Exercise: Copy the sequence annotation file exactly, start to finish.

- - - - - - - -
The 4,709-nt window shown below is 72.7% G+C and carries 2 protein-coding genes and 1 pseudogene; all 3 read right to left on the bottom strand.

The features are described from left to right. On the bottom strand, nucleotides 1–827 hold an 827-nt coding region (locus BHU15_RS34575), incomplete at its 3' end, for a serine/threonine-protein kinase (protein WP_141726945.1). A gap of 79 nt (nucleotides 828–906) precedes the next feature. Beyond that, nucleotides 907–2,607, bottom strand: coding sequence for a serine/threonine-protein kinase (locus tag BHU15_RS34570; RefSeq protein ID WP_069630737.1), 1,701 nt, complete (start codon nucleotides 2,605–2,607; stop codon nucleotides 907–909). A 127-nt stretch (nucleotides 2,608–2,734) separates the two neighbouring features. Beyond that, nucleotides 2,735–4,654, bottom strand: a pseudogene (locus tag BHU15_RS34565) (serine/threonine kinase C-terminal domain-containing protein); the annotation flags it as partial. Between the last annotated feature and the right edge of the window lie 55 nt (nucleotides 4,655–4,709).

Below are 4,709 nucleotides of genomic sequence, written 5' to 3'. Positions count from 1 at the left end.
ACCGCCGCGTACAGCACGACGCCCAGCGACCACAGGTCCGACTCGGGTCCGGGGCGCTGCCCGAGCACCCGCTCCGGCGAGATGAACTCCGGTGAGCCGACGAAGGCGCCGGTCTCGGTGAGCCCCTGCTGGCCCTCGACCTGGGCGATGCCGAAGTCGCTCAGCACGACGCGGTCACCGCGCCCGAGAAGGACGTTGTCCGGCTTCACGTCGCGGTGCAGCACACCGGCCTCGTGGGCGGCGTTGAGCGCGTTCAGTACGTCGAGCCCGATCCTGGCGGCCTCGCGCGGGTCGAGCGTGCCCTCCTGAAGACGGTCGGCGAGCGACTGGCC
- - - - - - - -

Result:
The 4,709-nt window shown below is 72.7% G+C and carries 2 protein-coding genes and 1 pseudogene; all 3 read right to left on the bottom strand.

The features are described from left to right. On the bottom strand, nucleotides 1–827 hold an 827-nt coding region (locus BHU15_RS34575), incomplete at its 3' end, for a serine/threonine-protein kinase (protein WP_141726945.1). A gap of 79 nt (nucleotides 828–906) precedes the next feature. Beyond that, nucleotides 907–2,607, bottom strand: coding sequence for a serine/threonine-protein kinase (locus tag BHU15_RS34570; RefSeq protein ID WP_069630737.1), 1,701 nt, complete (start codon nucleotides 2,605–2,607; stop codon nucleotides 907–909). A 127-nt stretch (nucleotides 2,608–2,734) separates the two neighbouring features. Beyond that, nucleotides 2,735–4,654, bottom strand: a pseudogene (locus tag BHU15_RS34565) (serine/threonine kinase C-terminal domain-containing protein); the annotation flags it as partial. Between the last annotated feature and the right edge of the window lie 55 nt (nucleotides 4,655–4,709).

Below are 4,709 nucleotides of genomic sequence, written 5' to 3'. Positions count from 1 at the left end.
ACCGCCGCGTACAGCACGACGCCCAGCGACCACAGGTCCGACTCGGGTCCGGGGCGCTGCCCGAGCACCCGCTCCGGCGAGATGAACTCCGGTGAGCCGACGAAGGCGCCGGTCTCGGTGAGCCCCTGCTGGCCCTCGACCTGGGCGATGCCGAAGTCGCTCAGCACGACGCGGTCACCGCGCCCGAGAAGGACGTTGTCCGGCTTCACGTCGCGGTGCAGCACACCGGCCTCGTGGGCGGCGTTGAGCGCGTTCAGTACGTCGAGCCCGATCCTGGCGGCCTCGCGCGGGTCGAGCGTGCCCTCCTGAAGACGGTCGGCGAGCGACTGGCC